Home Art & Culture Poem: Variation on a Theme by Elizabeth Bishop

Poem: Variation on a Theme by Elizabeth Bishop

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The remix, the allusion, the pulling something from the past, even when it doesn’t feel as if it’s your past, and making something of the moment with it. Riffing off Elizabeth Bishop, this chronicle of loss is not just a catalog of loss but a lesson: Sometimes we know who we are by remembering what we’ve lost. “Learn to lose as if/your life depended on it. Learn that your life depends on it.” And yet, it’s not pessimistic; instead, it’s a reminder — of how only the living can number their losses.

By John Murillo

Start with loss. Lose everything. Then lose it all again.
Lose a good woman on a bad day. Find a better woman,
then lose five friends chasing her. Learn to lose as if
your life depended on it. Learn that your life depends on it.
Learn it like karate, like riding a bike. Learn it, master it.
Lose money, lose time, lose your natural mind.
Get left behind, then learn to leave others. Lose and
lose again. Measure a father’s coffin against a cousin’s
crashing T-cells. Kiss your sister through prison glass.
Know why your woman’s not answering her phone.
Lose sleep. Lose religion. Lose your wallet in El Segundo.
Open your window. Listen: the last slow notes
of a Donny Hathaway song. A child crying. Listen:
a drunk man is cussing out the moon. He sounds like
your dead uncle, who, before he left, lost a leg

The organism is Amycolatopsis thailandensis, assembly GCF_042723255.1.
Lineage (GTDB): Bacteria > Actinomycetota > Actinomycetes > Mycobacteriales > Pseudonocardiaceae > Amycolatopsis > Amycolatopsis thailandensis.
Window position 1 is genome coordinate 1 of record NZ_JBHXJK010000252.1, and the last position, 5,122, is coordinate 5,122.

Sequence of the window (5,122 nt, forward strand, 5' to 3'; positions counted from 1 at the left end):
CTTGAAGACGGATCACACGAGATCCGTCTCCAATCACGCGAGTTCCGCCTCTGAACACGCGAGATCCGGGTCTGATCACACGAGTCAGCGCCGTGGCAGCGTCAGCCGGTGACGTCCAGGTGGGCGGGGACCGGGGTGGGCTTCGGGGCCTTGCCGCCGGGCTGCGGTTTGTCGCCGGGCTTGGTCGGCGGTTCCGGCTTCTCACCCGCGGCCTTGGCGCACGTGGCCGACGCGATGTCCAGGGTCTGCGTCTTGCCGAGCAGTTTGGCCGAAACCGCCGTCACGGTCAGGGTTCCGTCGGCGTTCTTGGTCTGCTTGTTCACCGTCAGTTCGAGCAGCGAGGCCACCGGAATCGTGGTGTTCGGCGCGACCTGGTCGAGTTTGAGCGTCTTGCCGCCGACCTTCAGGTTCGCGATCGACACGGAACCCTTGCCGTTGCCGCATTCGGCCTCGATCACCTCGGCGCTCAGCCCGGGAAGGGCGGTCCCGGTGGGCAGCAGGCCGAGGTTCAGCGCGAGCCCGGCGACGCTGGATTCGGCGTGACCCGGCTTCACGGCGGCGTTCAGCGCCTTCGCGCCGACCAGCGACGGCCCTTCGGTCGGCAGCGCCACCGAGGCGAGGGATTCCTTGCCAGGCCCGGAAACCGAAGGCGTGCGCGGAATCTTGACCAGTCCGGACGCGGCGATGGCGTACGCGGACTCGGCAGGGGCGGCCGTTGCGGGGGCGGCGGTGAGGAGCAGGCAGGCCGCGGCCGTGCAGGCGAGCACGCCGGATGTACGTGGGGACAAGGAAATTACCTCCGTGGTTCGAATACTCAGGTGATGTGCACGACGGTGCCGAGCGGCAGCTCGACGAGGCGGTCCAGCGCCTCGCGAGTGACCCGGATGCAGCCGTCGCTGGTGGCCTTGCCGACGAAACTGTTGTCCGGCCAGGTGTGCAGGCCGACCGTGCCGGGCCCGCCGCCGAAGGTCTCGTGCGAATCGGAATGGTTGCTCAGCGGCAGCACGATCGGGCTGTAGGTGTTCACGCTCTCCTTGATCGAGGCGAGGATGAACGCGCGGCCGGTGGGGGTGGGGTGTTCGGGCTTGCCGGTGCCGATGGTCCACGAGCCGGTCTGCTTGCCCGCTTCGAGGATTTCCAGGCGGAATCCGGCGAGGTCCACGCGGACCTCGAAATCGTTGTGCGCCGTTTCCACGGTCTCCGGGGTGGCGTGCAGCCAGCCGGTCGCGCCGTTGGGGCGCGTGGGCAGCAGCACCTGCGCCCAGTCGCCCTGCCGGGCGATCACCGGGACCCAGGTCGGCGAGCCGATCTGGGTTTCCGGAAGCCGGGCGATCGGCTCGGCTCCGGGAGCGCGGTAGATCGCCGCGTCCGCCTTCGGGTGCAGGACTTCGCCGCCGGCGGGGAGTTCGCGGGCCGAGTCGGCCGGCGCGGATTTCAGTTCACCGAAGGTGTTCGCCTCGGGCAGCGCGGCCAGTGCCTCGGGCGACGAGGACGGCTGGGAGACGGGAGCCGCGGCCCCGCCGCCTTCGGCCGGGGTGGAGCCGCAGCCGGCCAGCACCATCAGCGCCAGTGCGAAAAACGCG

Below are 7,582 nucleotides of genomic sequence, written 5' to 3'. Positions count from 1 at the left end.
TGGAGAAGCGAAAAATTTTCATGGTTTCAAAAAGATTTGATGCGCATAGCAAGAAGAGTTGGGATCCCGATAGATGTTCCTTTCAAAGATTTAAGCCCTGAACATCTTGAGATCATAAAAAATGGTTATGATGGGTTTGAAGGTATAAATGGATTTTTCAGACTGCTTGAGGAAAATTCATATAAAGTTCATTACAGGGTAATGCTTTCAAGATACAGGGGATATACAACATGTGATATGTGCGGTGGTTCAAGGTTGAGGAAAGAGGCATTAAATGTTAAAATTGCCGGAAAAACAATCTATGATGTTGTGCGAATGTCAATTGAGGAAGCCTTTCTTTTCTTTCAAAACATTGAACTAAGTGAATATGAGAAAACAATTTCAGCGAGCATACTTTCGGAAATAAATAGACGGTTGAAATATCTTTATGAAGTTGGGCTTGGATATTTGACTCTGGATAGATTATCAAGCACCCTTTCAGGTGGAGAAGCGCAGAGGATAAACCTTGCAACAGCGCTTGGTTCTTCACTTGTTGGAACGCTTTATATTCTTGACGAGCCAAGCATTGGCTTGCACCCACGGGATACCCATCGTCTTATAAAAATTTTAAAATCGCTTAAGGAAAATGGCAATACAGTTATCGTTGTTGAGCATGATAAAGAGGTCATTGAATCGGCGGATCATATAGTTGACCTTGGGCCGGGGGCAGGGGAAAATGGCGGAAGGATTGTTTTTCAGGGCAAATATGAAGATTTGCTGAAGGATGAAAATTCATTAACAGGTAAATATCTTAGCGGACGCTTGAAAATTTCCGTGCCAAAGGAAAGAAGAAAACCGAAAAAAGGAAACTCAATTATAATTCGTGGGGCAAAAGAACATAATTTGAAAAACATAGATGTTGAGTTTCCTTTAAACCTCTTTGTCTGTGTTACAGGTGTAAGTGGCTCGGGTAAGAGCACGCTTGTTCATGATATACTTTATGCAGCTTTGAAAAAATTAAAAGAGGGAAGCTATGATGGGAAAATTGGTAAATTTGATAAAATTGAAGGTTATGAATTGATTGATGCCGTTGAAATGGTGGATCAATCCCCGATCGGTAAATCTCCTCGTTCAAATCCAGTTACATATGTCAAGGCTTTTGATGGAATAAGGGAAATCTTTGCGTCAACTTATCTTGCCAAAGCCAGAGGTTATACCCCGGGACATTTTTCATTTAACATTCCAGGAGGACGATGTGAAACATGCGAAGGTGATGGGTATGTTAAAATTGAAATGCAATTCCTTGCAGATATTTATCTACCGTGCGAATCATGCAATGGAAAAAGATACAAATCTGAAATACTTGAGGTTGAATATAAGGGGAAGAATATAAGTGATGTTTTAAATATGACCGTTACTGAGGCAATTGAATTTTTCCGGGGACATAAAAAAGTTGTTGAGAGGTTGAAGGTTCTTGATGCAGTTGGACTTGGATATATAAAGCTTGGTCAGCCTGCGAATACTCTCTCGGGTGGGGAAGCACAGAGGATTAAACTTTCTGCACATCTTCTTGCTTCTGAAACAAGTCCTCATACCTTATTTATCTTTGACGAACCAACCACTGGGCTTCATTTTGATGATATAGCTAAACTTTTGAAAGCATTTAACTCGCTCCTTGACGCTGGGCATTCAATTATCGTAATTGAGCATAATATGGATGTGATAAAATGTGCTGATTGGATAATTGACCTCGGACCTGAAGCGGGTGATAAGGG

to sugar. Shame. Learn what’s given can be taken;
what can be taken, will. This you can bet on without
losing. Sure as nightfall and an empty bed. Lose
and lose again. Lose until it’s second nature. Losing
farther, losing faster. Lean out your open window, listen:
the child is laughing now. No, it’s the drunk man again
in the street, losing his voice, suffering each invisible star.

Reginald Dwayne Betts is a poet and lawyer. He created the Million Book Project, an initiative to curate microlibraries and install them in prisons across the country. His latest collection of poetry, “Felon,” explores the post-incarceration experience. In 2019, he won a National Magazine Award in essays and criticism for his article in the magazine about his journey from teenage carjacker to aspiring lawyer. John Murillo, a finalist for both the Kate Tufts Discovery Award and the Pen Open Book Award, is the author of the poetry collections “Up Jump the Boogie” (Cypher 2010, Four Way Books 2020) and “Kontemporary Amerikan Poetry” (Four Way Books 2020).

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